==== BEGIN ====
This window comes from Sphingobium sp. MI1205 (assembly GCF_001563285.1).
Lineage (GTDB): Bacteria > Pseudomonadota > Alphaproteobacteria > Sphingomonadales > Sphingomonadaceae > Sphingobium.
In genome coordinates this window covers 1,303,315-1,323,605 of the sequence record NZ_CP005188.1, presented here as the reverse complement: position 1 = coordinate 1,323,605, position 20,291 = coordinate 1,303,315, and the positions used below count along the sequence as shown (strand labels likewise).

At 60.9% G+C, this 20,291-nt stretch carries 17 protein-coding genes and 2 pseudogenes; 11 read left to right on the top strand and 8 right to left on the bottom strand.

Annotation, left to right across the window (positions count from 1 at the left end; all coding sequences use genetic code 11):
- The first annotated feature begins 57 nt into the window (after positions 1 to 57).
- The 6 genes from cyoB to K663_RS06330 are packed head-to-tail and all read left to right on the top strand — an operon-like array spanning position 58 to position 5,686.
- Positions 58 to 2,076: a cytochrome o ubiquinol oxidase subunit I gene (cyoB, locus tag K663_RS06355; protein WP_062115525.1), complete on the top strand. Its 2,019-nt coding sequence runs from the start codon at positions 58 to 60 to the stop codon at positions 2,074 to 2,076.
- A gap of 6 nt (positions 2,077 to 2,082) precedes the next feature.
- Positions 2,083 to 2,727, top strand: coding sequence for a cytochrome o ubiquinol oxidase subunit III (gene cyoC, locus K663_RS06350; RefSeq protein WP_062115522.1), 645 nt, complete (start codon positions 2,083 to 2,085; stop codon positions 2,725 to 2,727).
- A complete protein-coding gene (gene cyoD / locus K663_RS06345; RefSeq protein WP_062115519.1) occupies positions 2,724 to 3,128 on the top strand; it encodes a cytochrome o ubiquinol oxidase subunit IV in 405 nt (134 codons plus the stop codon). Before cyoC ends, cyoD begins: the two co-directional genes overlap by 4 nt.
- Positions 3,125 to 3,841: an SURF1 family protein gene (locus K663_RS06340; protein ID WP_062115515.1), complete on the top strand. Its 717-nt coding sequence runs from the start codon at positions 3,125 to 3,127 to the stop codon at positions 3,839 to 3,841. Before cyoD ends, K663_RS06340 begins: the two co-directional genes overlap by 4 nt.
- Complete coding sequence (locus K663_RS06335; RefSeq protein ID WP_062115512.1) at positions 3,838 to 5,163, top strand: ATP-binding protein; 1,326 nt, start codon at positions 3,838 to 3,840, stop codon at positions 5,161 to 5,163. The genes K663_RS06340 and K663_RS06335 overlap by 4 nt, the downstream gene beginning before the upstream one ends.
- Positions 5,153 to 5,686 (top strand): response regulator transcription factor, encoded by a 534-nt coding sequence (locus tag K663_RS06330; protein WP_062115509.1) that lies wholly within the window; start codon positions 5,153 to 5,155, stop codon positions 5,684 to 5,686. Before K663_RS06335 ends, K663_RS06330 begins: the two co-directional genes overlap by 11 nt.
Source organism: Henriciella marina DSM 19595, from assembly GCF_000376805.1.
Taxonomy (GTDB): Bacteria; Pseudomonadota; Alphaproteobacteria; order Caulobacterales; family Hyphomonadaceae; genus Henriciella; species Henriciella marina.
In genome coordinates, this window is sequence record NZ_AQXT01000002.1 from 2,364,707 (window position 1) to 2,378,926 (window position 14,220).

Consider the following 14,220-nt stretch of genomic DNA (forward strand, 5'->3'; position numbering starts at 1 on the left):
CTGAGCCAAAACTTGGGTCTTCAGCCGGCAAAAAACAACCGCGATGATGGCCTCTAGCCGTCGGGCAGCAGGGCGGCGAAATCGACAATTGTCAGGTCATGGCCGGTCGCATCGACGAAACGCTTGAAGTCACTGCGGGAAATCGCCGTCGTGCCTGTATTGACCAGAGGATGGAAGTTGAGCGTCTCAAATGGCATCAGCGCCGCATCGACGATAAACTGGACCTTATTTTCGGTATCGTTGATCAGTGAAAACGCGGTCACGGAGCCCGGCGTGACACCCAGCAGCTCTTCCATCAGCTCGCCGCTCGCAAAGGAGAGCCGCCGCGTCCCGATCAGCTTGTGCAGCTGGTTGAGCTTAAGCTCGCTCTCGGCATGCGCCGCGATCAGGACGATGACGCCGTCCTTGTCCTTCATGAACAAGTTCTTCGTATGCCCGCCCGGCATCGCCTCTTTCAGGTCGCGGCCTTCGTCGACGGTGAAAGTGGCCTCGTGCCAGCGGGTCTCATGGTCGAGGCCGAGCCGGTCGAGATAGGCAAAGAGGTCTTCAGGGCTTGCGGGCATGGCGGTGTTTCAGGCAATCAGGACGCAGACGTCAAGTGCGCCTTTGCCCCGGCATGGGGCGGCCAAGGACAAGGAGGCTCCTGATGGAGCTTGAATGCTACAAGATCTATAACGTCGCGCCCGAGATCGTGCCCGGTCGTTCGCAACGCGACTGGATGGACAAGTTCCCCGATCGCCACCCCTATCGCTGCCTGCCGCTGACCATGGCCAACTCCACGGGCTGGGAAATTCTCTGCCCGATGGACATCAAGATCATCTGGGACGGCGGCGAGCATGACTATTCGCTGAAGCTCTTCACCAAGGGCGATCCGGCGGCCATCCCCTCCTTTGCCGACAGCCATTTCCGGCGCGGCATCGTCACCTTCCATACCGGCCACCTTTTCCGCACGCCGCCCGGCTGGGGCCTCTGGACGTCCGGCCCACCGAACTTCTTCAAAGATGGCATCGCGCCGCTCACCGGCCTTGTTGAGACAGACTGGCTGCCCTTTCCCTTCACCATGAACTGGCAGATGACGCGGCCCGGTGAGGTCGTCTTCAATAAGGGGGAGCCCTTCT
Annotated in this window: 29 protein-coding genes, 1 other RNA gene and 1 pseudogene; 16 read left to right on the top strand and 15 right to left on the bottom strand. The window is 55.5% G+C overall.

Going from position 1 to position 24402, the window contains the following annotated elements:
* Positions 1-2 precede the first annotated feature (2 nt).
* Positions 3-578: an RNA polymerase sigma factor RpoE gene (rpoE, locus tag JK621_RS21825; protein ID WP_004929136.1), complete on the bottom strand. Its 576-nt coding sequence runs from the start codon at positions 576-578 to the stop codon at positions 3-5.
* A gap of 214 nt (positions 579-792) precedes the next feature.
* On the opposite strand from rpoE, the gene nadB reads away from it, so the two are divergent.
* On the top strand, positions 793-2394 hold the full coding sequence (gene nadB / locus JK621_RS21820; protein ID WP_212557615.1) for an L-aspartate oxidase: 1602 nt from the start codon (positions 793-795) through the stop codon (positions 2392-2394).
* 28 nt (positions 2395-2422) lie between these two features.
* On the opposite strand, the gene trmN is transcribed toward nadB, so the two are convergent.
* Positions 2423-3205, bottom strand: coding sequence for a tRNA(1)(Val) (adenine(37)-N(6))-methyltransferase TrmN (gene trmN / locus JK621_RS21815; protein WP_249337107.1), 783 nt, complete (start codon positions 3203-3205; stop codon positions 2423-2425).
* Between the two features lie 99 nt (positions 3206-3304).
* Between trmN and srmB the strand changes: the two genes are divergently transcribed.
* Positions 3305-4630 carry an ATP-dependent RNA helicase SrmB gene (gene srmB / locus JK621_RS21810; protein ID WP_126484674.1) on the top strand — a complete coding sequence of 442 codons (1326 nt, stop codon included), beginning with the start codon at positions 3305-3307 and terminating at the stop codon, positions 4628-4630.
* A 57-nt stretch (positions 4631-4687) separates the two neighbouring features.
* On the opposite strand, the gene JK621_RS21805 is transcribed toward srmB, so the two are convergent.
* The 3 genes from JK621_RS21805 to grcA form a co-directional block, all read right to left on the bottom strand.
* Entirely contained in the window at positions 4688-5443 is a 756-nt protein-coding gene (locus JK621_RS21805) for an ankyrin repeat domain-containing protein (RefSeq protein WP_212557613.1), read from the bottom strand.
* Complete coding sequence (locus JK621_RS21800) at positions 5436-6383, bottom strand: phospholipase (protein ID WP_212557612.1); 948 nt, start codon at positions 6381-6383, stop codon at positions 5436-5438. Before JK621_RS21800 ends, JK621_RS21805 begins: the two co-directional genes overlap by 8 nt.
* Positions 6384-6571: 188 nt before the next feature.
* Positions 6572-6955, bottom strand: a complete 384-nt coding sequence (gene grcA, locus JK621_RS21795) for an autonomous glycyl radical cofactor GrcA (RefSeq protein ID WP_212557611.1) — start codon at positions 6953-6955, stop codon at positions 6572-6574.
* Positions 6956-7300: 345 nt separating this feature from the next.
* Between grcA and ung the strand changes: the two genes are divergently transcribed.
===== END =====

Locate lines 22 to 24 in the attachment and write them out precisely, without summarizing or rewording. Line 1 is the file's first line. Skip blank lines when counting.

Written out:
* Positions 1-2 precede the first annotated feature (2 nt).
* Positions 3-578: an RNA polymerase sigma factor RpoE gene (rpoE, locus tag JK621_RS21825; protein ID WP_004929136.1), complete on the bottom strand. Its 576-nt coding sequence runs from the start codon at positions 576-578 to the stop codon at positions 3-5.
* A gap of 214 nt (positions 579-792) precedes the next feature.